We have just witnessed the first moves by the United Kingdom government to diverge from the harmonised laws regulating medicines and medical devices that the UK inherited on leaving the European Union at the end of January 2020.
The MHRA has just launched a consultation inviting members of the public, including developers, manufacturers, and suppliers, to provide their views on possible changes to the regulatory framework for medical devices in the UK. Their aim is to develop a future regime for medical devices which enables;
- improved patient and public safety;
- greater transparency of regulatory decision making and medical device information;
- close alignment with international best practice; and
- more flexible, responsive and proportionate regulation of medical devices.
Writing in the foreward to the consultation document, Sajid Javid, the Secretary of State for Health and Social Care says “… our departure from the European Union has provided us with a new found regulatory freedom and a unique chance to reshape our rules.”. He cites the ventilator challenge as an example of confronting problems by bringing together the best minds in manufacturing, innovation and regulation. He also hopes to build on the “enormous leaps in software and artificial intelligence which have the capacity to transform healthcare for the better in the years ahead through quicker diagnostics, faster treatment and better tools for clinicians.”.
Safety and innovation in medical devices are the twin targets of this review. The MHRA proposes “a bold new regulatory framework” through:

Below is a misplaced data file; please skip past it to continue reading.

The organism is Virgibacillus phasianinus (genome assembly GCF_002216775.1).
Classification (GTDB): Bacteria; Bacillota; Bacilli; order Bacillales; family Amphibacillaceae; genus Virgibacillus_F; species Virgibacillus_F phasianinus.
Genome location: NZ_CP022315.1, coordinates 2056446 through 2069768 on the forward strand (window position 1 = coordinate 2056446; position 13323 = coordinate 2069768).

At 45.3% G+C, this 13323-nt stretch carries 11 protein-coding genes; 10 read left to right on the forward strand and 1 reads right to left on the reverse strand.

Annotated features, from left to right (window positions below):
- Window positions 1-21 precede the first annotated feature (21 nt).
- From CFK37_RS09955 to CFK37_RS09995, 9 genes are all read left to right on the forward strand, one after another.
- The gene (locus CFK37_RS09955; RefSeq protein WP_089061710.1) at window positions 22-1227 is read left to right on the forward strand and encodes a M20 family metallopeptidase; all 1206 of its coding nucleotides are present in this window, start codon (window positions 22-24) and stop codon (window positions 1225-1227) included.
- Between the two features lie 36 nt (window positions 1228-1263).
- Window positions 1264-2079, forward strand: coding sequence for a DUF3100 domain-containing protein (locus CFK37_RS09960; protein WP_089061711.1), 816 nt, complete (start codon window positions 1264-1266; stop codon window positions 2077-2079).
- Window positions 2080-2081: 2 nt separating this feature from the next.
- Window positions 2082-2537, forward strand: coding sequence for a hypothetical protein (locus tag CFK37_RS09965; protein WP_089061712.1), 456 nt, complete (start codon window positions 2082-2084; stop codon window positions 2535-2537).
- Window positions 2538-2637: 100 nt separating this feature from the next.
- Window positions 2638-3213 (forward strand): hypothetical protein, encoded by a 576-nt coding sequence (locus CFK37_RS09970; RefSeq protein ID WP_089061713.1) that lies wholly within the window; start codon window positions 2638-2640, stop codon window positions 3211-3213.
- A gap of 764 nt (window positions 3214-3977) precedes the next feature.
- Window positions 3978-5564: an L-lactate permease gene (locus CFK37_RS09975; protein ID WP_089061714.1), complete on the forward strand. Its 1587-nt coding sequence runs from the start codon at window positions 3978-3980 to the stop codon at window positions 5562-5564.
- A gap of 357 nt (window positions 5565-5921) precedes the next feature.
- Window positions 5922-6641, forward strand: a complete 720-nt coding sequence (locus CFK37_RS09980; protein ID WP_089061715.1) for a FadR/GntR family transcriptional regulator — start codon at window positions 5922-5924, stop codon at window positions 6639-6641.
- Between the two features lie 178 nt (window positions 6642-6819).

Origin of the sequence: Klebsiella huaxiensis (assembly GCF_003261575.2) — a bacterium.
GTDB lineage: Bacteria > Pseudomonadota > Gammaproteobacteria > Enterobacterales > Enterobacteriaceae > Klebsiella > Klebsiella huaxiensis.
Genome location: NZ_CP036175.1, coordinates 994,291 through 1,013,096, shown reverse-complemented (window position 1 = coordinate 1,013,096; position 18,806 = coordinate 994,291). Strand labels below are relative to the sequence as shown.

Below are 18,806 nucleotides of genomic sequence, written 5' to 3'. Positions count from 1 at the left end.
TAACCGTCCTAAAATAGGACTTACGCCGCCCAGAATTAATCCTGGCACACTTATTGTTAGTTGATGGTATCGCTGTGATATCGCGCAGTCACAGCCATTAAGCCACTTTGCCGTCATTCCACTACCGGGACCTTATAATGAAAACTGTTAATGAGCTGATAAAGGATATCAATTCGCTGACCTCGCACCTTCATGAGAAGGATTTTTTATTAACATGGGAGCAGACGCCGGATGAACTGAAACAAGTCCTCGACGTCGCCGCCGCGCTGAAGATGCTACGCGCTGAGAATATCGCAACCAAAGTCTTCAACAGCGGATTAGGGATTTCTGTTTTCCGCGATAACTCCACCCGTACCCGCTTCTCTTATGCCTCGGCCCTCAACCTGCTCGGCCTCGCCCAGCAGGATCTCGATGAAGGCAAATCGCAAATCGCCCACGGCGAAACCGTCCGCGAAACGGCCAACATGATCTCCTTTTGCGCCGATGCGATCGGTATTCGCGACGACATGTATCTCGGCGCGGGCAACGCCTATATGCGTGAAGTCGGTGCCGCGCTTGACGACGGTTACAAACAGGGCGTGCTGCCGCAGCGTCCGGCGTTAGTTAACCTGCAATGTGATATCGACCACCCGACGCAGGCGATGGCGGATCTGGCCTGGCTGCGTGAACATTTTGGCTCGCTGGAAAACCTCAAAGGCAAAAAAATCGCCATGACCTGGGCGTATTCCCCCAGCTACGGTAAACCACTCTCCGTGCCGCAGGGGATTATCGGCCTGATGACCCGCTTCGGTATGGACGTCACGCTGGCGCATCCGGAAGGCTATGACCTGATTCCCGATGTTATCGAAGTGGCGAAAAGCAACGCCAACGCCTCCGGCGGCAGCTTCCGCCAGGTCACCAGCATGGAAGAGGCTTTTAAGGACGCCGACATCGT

- creating new access pathways to support innovations, which the MHRA says will ensure the UK remains an excellent place to launch new medical devices and avoid repeat assessments, granting early patient access to novel treatments whilst maintaining robust safety standards and capitalising further on our global reputation for R&D and the NHS;
- a unique, innovative, and ambitious framework for regulating software and artificial intelligence as medical devices. The MHRA’s view is that this would be a leading regulatory model that will address many challenges ahead of international peers, ensuring that the UK attracts a world-class life sciences industry and innovators without compromising on safety;
- reforming in vitro diagnostics (IVD) regulation to update classification and include an extended patient risk review, recognising the central role that diagnostic devices have played in the UK’s response to the Covid-19 pandemic;
- becoming a sustainability pioneer through the safe re-use and re-manufacture of medical devices, offering a substantial opportunity to reduce single-use medical devices, help reach the UK Government’s Net Zero target, support the Greener NHS Initiative, and improve supply chain resilience.
The consultation documents offers a very detailed set of possible proposals for consultees to comment on in an online survey, from a reformed system of classification for medical devices to stricter requirements for insurance coverage in the event of product liability claims.
The consultation closes on 25 November 2021.
Within the same week, the Brexit minister, Lord Frost told the House of Lords, in reviewing proposed post-Brexit legal changes, announced that “We will use the provisions of the Medicines and Medical Devices Act 2021 to overhaul our clinical trial frameworks, based on outdated EU legislation, giving a major boost to the UK’s world-class R&D sector and getting patients access to new lifesaving medicines more quickly.”. Lord Frost also said that the regulation of genetically modified organisms (GMOs), which currently replicates the EU approach, would be reviewed because “it is too restrictive and not based on sound science”. This may also have an enabling effect on the development, testing and use of medicines in the UK that incorporate a GMO component in their manufacture.